The Problem: accumulation of toxins

Everything the plant sees, grows in, breathes, or drinks is suspect for contamination, something that if it exists in the plants environment, can cause harm. This is the gist of the problem: The plant accumulates anything that comes in that it cannot use. There are no waste disposal services for the plant's cells. It comes in and is either used or shuttled off to the cell's own On-Site trash Dump, the vacuole. This is basically a bag of water in which some things can be stored, or forgotten.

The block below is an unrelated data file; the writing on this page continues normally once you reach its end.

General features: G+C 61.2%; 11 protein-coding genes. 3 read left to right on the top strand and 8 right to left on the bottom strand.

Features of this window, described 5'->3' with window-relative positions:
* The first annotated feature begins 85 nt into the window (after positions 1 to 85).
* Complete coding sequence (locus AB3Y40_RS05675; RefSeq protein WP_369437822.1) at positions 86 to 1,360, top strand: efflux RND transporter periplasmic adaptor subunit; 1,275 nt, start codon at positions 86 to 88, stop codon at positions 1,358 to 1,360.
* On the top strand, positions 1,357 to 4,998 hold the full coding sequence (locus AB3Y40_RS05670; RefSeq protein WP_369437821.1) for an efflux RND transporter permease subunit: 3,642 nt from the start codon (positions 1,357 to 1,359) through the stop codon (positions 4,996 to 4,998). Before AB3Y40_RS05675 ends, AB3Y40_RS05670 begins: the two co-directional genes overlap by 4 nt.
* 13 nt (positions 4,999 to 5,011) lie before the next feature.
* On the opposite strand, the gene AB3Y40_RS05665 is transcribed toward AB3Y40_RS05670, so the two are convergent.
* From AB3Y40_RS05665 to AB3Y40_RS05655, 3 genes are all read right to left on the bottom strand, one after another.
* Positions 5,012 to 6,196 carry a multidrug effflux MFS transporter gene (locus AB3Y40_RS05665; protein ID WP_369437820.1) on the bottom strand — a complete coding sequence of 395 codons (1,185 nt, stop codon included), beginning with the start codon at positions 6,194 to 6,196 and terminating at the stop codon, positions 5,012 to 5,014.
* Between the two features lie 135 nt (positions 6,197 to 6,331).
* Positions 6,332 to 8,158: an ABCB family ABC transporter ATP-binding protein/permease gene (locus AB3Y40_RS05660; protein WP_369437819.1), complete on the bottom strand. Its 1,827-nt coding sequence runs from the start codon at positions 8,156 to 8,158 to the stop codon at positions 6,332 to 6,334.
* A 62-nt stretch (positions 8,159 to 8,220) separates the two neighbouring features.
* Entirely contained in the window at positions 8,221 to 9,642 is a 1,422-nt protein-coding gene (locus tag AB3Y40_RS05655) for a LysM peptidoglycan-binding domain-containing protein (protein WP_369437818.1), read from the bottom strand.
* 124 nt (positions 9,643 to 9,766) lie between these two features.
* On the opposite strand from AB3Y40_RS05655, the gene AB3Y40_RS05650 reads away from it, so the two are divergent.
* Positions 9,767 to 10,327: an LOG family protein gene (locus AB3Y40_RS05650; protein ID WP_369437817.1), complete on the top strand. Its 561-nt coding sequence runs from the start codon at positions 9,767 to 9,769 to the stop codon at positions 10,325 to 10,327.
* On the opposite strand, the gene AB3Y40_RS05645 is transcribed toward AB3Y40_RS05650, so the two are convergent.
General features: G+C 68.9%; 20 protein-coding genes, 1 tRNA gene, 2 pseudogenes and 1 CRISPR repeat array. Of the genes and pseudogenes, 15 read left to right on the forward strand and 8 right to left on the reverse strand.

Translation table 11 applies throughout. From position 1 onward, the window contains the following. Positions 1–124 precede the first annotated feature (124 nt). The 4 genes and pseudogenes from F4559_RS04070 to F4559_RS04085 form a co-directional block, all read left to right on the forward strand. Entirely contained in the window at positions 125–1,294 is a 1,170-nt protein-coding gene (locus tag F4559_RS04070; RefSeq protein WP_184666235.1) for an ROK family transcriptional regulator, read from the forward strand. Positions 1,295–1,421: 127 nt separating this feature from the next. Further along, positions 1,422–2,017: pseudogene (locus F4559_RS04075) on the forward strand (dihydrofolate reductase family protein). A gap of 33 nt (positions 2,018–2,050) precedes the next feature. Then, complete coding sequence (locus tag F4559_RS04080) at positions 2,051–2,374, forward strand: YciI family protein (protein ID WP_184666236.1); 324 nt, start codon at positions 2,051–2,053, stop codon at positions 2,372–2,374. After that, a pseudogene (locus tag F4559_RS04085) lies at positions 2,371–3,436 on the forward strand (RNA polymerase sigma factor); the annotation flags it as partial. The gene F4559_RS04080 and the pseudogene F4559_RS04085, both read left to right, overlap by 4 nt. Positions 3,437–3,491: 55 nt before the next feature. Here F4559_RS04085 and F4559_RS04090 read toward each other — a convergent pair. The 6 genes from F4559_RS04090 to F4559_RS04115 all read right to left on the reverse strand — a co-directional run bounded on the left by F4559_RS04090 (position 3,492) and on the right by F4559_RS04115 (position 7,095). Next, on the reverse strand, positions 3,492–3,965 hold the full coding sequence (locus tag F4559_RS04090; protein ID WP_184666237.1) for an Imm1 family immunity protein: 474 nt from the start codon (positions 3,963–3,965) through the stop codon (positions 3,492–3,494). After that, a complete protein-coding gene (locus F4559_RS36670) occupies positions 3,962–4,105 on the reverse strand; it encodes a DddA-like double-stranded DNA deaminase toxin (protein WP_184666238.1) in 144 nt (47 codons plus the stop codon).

Ions (basically charged individual elements like Calcium or complexed groups like Nitrate), like heavy metals, float through the plant tissue, through each cell, on the cellular currents and, if not picked up for use in a compound or cellular function, are swept up into these bags as excess. Here they can remain as an element like Lead or they can meet up with other ions and form bad compounds such as Nitrosamines. In any case, unused heavy metals, compounds, and even unused fertilizer elements can be stored here, and added to, across time. Now the cell has become an accumulator and concentrator of these unused items since they never come out of the cell, being just bagged and stored in the cell. Lead, for instance, may come in as impurities in the lime or in many mineral fertilizers, even in organic fertilizers sourced from high lead containing organic materials, and may come in at a relatively small dose of say 1 part per million (ppm) daily, but over the course of a growing season of 180 days suddenly adds up to 180 ppm lead, which is an issue. Since the human body will also store this lead, every 180 ppm dosage adds to what is present until a big problem occurs. Cumulative effects are real and can be deadly.